A previous study has revealed that LINC00659 is a novel oncogenic lncRNA involved in colon cancer cell proliferation via modulating the cell cycle (46). LINC00659-knockdown significantly suppresses colon cancer cell proliferation by impairing cell cycle progression and suppressing PI3K-AKT signaling (38). However, to the best of our knowledge, the expression pattern and functional significance of LINC00659 in GC cell migration and invasion have remained elusive. In the present study, LINC00659 expression was shown to be upregulated in GC tissues. The expression levels of LINC00659 were associated with GC stage, and LINC00659 expression was significantly increased in patients with advanced GC. Additionally, the expression levels of LINC00659 were higher in cancer tissues than in adjacent non-cancerous tissues in patients with lymph node metastasis. After knocking down LINC00659, the AGS and MKN-74GC cell lines displayed significantly attenuated migratory and invasive abilities, although LINC00659-knockdown had no influence on cell proliferation. IQGAP3 and MMP15 were identified as potential downstream targets of LINC00659, with crucial roles in GC metastasis. However, a limitation of the present study is that the function of these two downstream targets was not further analyzed in in vitro and in vivo experiments. Wound healing, Transwell and tail vein injection assays to observe the migration and invasion of GC cells following IQGAP3- and MMP15-knockdown may provide more robust evidence for the current findings.

In summary, the present study has identified a novel lncRNA associated with a poor prognosis in patients with GC. LINC00659 was identified as an oncogenic regulator that promoted GC cell migration and invasion. The current findings suggested that IQGAP3 and MMP15 may be putative targets for LINC00659, although the mechanism requires further investigation. The present findings indicated that LINC00659 may be an important molecular marker in GC tumorigenesis, and may have the potential to be a novel promising prognostic and therapeutic maker for patients with GC.

Supplementary Material

Supporting Data

Acknowledgements

Not applicable.

Funding

The present study was supported by the National Natural Science Foundation of China (grant nos. 81972664 and 81672414).

Availability of data and materials

The datasets used and/or analyzed during the current study are available from the corresponding author on reasonable request.

Authors' contributions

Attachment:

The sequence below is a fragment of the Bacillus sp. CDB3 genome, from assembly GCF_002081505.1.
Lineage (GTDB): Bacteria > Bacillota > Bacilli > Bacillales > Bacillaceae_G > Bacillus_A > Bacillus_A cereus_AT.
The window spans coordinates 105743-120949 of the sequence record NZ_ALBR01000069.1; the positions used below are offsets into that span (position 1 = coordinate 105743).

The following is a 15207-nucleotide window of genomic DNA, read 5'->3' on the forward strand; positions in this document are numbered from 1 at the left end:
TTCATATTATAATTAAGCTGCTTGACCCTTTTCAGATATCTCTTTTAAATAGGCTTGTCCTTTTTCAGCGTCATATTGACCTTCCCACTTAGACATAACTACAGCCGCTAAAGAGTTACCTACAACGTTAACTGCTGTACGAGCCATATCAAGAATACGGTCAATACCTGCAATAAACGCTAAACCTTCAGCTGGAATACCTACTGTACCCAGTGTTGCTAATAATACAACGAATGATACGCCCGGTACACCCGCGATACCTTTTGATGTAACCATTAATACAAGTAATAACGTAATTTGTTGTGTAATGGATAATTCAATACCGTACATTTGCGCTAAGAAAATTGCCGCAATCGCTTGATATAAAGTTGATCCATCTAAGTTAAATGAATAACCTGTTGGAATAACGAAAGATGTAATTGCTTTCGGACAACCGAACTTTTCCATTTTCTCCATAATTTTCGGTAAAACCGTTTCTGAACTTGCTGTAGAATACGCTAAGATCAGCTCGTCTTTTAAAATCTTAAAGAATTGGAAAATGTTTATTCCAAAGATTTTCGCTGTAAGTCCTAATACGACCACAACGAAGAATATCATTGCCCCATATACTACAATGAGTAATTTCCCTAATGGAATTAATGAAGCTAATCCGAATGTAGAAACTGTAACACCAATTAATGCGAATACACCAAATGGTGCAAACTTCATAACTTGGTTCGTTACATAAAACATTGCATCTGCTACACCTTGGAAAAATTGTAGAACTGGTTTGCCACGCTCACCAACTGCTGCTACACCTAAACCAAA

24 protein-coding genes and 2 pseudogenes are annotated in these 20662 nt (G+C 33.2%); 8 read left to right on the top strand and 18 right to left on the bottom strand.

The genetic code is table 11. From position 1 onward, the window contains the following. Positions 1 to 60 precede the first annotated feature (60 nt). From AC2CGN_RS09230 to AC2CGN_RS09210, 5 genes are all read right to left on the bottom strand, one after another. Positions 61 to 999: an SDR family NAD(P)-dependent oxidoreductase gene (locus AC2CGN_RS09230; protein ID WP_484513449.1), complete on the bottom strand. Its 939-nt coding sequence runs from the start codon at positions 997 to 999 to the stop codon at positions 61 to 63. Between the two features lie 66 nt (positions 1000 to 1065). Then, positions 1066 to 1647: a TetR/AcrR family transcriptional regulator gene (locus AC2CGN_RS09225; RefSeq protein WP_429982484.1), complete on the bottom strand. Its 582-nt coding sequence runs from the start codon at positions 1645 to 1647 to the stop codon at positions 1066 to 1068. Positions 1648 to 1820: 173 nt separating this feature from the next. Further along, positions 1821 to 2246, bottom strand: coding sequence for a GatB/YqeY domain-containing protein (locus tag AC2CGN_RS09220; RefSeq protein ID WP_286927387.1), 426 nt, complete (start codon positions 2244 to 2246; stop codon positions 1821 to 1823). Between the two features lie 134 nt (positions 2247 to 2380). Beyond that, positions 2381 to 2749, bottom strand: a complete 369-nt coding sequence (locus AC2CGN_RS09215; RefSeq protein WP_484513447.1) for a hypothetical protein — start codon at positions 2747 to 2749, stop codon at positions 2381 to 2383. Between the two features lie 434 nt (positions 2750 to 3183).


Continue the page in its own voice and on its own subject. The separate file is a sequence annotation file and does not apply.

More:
PG, YL, KZ and YX performed the experiments, analyzed the data and wrote the manuscript. ML, XS, SY and YM performed the experiments and analyzed the data. HF designed the experiments, supervised the project and revised the manuscript. KZ, YL and SY confirm the authenticity of all the raw data. All authors read and approved the final manuscript.

Ethics approval and consent to participate

The present study was approved by the Research Ethics Committee of Southeast University affiliated to Zhongda Hospital. Verbal informed consent was provided by all patients included in the study.

Patient consent for publication

Not applicable.

Competing interests

The authors declare that they have no competing interests.

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July-2021
Volume 22 Issue 1

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Copy and paste a formatted citation
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Spandidos Publications style
Gong P, Xu Y, Liu M, Shen X, Mao Y, Li Y, Zhang K, Yu S and Fan H: Upregulation of LINC00659 expression predicts a poor prognosis and promotes migration and invasion of gastric cancer cells. Oncol Lett 22: 557, 2021
APA
Gong, P., Xu, Y., Liu, M., Shen, X., Mao, Y., Li, Y. ... Fan, H. (2021). Upregulation of LINC00659 expression predicts a poor prognosis and promotes migration and invasion of gastric cancer cells. Oncology Letters, 22, 557. https://doi.org/10.3892/ol.2021.12818
MLA
Gong, P., Xu, Y., Liu, M., Shen, X., Mao, Y., Li, Y., Zhang, K., Yu, S., Fan, H."Upregulation of LINC00659 expression predicts a poor prognosis and promotes migration and invasion of gastric cancer cells". Oncology Letters 22.1 (2021): 557.
Chicago
Gong, P., Xu, Y., Liu, M., Shen, X., Mao, Y., Li, Y., Zhang, K., Yu, S., Fan, H."Upregulation of LINC00659 expression predicts a poor prognosis and promotes migration and invasion of gastric cancer cells". Oncology Letters 22, no. 1 (2021): 557. https://doi.org/10.3892/ol.2021.12818